Case Study of Animal Deaths from Counterfeit Pet Food

  • Post author:
  • Post category:Blogs

Those of us who have pets love our animals. We play with them, care for them, clean up their messes, and give them warm and safe homes where they can live happily. We also make all their decisions for them, and that includes what they eat.

In recent years, there have been more and more incidents where pet food has been compromised and animals have become sick or even died because of it. Increasingly, food that is offered at a steep discount, especially online, has been compromised at some point.

2007 was a particularly important year in the fight against counterfeit pet food. Upon receiving complaints about people’s pets getting sick after eating their products, Menu Foods ran tests and found that wheat gluten from China, an ingredient in their product, was causing kidney failure in test animals. They issued a massive recall in March of 2007, which prompted other companies around the world to look into their own imported ingredients. By April of that year, over 3,600 pet deaths had been reported, but only about a dozen were confirmed, as there was no centralized database for disease and sickness in pets. It’s estimated that up to 8,500 deaths related to kidney failure could be linked to this one source.

Wheat and rice glutens were found to be contaminated across the board, which led to investigations into the food supply chain for humans as well as pets. Melamine, a chemical used to falsify nutrition tests (among many other less savory functions), was found to be the primary contaminant. For this reason, all vegetable proteins imported from China, such as glutens and proteins derived from wheat, rice, corn, and soy, were subject to detention and severe testing. Once it was known to search for melamine, however, the results were shocking. There were concentrations as high as 6.6% in the wheat gluten, with visible crystals forming in some cases.

Ultimately, after investigations pinpointed the sources of the melamine contamination, the Xuzhou Anying Biologic Technology Development Company and Binzhou Futian Biology Technology Company were shut down by Chinese authorities. Menu Foods enacted a policy where they would reimburse pet owners for illnesses caused by their products if the problems could be traced to their food.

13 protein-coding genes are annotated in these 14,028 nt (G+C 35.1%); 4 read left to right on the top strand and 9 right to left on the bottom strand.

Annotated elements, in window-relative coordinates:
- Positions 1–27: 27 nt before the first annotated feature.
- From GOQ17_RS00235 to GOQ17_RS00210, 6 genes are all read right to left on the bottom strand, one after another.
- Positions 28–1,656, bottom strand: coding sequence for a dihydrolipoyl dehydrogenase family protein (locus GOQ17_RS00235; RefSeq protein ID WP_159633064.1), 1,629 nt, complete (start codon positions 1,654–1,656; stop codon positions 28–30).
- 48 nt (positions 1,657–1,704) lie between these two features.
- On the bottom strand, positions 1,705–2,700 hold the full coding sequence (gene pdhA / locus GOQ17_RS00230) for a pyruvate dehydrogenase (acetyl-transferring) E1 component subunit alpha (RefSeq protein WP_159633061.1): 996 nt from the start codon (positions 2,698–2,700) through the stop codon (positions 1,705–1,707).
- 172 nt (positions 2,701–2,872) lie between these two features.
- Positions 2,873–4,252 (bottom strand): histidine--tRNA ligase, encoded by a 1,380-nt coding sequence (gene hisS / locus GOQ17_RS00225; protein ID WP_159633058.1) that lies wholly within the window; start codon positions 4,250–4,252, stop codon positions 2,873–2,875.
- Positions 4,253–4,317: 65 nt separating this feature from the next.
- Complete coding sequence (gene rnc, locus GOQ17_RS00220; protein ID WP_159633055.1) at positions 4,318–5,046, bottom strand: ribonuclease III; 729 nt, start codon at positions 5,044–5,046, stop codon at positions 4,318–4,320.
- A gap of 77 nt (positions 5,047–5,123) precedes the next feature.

However, this has not satisfied pet owners who were distraught over the illnesses and deaths of their precious pets. Menu Foods continued to be served with lawsuits. It also came out that there were potentially related incidents which should have tipped authorities off long before things got that out of hand. In 2006, there were reported kidney failures in cats eating the Xiduoyu brand of cat food in China and even earlier in 2004, thousands of dogs got sick thanks to similar contaminations.

Due to all of these issues, there have been calls for reform in the way we monitor and track illnesses and deaths in pets. When many animals die from similar causes, they should be tracked in a database so as to quickly identify what the problems are and to hold the companies selling contaminated products responsible. Derived ingredients, such as vegetable proteins and glutens, are also being held to much more rigorous testing.

When it comes to the wellbeing of our pets, we can’t let our guard down. Due to flaws in the food supply chain, new methods of tracking food and ingredients need to be implemented. IDLogiq is working on solutions to these problems, and we want to ensure that no pet owner has to worry about what they’re feeding their animals. Pets can’t buy their own food, so it’s up to us to make sure that what they’re eating is healthy and nutritious, but more importantly, isn’t harming them.